My analogy is, of course, absurd (I hope no one takes offense at it); but too often it is indeed true that it is the existence of cars, over and above what is better or at least preferable for making a place more livable, that has shaped the cities we live in--and, of course, our decisions about infrastructure priorities. That Mr. O'Toole apparently feels we are compelled to lie prostrate before the automobile and its needs would seem to me a surrender of liberty that, as I said in yesterday's post, I'd think he'd want to resist mightily as the good libertarian that (I assume) he is.

To frame this discussion in Us vs. Them terms is not helpful, in other words. With careful, thoughtful planning, we can easily create urban cores whose streets can accommodate both cars and people afoot and on bikes and whose land-use laws can lead to less need for cars (and lest anyone misunderstand me, not needing a car is not the same thing as being hostile toward them). Those who read the comments section for the Eagle article will find what follows familiar, for a couple of folks there already pointed this out: Complete Streets designs result in streets that can bear the same or greater amount of car traffic as conventional streets and, at the same time, apportion space for cyclists buses and pedestrians--all the while making those streets safer for everyone. The Douglas Design District sees the wisdom in executing a Complete Streets design on one of the very busiest streets in the city, as I noted last month.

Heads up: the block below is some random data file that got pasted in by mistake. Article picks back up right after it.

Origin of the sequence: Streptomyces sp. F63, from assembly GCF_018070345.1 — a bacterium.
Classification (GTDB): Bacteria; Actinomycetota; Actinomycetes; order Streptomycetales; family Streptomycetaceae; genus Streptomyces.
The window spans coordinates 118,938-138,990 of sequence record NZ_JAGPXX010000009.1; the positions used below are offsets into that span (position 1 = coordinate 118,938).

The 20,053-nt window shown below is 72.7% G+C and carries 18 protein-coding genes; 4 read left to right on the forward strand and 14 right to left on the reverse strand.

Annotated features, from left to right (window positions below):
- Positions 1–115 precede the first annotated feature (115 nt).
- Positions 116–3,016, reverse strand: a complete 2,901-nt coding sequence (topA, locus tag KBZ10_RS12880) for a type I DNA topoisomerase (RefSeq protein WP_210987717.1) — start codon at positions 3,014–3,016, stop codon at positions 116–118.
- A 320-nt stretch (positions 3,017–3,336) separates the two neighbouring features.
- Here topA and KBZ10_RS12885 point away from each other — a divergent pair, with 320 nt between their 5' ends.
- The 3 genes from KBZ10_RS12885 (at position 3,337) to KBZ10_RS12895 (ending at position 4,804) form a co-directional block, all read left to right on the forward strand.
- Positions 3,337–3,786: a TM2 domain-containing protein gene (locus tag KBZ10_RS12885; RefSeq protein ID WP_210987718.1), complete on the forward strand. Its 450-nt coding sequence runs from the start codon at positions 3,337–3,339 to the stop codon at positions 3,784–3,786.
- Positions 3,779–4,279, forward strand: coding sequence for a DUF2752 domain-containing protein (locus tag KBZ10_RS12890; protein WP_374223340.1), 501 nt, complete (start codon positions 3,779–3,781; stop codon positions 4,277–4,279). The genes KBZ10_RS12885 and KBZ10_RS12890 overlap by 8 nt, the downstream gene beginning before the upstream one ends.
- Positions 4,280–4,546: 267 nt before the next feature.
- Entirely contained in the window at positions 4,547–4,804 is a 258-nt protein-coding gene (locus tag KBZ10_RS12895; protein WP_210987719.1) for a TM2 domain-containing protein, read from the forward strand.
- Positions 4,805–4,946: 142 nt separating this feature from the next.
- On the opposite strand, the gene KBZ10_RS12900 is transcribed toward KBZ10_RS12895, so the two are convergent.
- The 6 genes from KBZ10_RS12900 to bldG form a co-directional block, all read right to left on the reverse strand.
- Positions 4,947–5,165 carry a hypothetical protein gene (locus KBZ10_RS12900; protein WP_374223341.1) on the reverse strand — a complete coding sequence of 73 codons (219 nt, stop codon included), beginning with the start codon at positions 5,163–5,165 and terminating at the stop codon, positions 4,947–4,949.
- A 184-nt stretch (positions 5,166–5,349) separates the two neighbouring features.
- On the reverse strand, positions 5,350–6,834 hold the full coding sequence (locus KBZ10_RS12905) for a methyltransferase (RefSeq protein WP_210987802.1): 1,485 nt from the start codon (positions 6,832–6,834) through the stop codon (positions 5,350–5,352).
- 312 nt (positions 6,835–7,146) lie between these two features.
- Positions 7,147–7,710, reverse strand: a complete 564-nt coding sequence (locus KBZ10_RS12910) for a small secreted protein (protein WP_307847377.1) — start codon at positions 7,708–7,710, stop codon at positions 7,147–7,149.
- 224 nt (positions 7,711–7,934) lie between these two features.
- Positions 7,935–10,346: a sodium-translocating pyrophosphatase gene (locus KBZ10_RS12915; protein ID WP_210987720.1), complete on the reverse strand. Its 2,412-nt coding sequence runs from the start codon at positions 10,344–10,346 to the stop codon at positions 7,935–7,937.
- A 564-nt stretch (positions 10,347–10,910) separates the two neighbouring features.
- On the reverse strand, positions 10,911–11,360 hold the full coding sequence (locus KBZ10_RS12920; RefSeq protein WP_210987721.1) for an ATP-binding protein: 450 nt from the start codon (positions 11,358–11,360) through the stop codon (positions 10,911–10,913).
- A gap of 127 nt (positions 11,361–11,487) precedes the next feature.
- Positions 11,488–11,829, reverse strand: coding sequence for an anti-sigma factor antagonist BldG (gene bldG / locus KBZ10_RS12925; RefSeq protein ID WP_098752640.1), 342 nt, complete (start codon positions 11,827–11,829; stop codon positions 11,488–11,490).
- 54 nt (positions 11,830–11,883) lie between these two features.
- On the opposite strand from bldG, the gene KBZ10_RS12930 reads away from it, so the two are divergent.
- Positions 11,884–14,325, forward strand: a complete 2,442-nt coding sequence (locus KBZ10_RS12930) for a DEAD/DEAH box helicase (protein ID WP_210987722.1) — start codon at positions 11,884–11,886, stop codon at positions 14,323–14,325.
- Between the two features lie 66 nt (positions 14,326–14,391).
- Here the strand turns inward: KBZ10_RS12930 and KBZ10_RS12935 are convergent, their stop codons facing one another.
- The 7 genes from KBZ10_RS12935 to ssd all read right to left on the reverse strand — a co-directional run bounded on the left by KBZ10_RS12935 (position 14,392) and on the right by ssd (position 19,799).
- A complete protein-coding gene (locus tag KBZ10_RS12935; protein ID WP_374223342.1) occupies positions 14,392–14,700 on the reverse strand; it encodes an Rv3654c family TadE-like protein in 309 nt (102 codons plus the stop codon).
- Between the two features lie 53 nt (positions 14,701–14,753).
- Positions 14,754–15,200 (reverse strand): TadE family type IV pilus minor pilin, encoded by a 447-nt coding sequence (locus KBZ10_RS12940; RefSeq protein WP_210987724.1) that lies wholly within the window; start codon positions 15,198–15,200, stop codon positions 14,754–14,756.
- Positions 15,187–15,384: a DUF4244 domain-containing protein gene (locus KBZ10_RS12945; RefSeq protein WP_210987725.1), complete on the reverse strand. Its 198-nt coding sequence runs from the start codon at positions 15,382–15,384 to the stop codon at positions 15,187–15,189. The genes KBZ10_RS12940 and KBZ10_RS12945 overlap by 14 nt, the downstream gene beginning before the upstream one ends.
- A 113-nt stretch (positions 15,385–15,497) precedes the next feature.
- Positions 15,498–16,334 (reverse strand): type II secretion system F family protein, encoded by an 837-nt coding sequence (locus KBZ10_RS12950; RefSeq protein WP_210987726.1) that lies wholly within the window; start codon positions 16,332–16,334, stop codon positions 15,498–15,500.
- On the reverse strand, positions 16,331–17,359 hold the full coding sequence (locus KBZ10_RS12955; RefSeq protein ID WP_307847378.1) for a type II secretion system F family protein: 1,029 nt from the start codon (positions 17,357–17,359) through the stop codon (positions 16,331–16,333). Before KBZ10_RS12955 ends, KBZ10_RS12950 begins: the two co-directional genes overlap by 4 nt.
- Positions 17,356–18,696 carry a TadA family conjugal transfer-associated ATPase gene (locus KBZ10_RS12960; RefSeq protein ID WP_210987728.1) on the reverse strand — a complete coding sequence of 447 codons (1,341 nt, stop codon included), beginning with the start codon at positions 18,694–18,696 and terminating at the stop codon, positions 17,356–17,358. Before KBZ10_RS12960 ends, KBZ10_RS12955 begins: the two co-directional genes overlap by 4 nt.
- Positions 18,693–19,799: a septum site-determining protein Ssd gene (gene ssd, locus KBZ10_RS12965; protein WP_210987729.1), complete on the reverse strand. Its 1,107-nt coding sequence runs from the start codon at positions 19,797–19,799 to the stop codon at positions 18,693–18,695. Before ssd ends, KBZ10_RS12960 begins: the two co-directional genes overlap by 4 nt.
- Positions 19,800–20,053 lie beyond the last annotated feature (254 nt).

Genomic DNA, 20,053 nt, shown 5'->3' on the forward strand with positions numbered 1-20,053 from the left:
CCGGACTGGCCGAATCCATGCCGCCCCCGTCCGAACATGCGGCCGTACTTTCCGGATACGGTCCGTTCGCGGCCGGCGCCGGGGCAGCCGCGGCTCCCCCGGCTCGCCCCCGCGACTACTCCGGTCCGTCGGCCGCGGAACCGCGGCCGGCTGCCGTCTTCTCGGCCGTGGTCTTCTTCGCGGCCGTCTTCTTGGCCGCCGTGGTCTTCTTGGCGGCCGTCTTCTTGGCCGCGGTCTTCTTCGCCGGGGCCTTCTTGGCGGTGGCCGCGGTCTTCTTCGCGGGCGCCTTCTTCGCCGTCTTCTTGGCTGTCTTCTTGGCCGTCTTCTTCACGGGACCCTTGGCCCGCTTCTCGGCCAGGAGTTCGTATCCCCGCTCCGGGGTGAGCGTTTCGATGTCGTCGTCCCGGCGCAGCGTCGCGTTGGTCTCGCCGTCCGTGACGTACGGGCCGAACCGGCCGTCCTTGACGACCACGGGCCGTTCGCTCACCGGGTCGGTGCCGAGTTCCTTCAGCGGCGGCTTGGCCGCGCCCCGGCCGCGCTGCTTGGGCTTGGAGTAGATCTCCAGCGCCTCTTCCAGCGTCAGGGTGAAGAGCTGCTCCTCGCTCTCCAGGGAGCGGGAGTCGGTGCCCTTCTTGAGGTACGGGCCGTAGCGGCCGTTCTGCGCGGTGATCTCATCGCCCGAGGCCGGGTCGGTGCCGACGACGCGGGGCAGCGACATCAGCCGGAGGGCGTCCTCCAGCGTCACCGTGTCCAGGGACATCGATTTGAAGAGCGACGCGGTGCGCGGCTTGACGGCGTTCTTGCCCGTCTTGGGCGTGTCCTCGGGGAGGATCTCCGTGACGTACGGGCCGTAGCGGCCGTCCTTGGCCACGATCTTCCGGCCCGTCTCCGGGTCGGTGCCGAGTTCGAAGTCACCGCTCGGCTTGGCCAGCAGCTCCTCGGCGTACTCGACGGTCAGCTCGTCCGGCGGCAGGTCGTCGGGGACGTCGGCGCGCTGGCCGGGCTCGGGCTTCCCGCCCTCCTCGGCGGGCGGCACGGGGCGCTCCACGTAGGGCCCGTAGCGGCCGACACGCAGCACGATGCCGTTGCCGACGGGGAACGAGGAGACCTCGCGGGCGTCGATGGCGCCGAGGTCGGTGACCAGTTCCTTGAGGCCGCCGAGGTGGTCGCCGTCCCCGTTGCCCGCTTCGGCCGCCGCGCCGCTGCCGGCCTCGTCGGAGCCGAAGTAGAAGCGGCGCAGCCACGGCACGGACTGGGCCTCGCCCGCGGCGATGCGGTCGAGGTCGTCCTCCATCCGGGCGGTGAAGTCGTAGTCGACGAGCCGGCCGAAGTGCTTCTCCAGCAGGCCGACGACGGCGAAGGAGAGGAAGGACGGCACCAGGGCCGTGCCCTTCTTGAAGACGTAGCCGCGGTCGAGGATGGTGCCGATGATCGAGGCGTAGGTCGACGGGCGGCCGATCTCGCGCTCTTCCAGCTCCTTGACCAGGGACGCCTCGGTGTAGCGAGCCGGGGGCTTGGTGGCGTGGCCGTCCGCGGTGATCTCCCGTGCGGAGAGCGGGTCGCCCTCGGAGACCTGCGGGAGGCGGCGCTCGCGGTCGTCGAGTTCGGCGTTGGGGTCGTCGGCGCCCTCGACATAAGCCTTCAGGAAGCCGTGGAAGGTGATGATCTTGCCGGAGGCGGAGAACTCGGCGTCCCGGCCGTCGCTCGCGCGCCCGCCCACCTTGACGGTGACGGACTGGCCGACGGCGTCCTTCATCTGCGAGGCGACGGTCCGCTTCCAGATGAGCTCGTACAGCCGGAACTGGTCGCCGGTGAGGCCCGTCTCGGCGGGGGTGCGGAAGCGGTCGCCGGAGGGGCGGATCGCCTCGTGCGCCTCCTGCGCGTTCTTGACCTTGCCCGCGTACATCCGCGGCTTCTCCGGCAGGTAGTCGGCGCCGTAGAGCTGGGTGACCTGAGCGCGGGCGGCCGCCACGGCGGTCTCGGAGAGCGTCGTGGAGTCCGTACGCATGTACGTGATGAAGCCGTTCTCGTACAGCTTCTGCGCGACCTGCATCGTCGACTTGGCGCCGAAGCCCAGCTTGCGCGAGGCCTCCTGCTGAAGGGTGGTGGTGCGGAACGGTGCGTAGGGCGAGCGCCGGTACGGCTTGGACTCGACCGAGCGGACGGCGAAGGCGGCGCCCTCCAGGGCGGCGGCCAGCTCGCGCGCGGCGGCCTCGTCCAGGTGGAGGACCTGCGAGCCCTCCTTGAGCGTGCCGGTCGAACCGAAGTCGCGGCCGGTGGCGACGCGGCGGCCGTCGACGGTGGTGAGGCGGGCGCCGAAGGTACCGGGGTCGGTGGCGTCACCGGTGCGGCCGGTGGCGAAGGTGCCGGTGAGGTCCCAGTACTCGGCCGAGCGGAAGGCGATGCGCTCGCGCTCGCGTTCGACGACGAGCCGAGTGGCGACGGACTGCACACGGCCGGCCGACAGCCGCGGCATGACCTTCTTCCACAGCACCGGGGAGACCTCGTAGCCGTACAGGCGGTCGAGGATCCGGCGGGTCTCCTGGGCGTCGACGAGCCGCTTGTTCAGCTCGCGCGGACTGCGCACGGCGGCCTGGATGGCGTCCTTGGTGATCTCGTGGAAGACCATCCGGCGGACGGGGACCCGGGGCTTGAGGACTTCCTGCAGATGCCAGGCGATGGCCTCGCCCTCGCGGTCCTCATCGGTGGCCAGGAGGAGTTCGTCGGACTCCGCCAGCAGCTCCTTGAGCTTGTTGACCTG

Such a reasonable accommodation makes the street, again, a truly public space, and a safer one as well. If this is appeasement, then sign me up.

Sunday, February 7, 2010

Local blog round-up (Super Sunday edition)

An antique bike in New Orleans' French Quarter. Image found here.

In the spirit of Super Sunday, here at the top of this week's Local Blog Round-up you'll find some links to some prominent New Orleans cycling blogs. But Colts fans shouldn't despair; at the bottom of this post you'll find an equal number of Indianapolis cycling blogs.

N'awlins blogs: NolaCycle Bike Map Project, What I Saw Riding My Bike Around Today [UPDATE, Feb.8: have a look at What I Saw's chronicling of "mass high fivery" in the Quarter after the game], On the Rivet with Randy.

Hmm: "Local" and "blog" in the title are a bit troublesome, as they were last week. Ah, well. Things do happen elsewhere than the area cycling blogosphere that seem, to your correspondent, to be of interest or in some way pertain to that which we're about here at this site. So, like, Deal. And for my part, I'll come up with some permanent title for this feature that is more inclusive.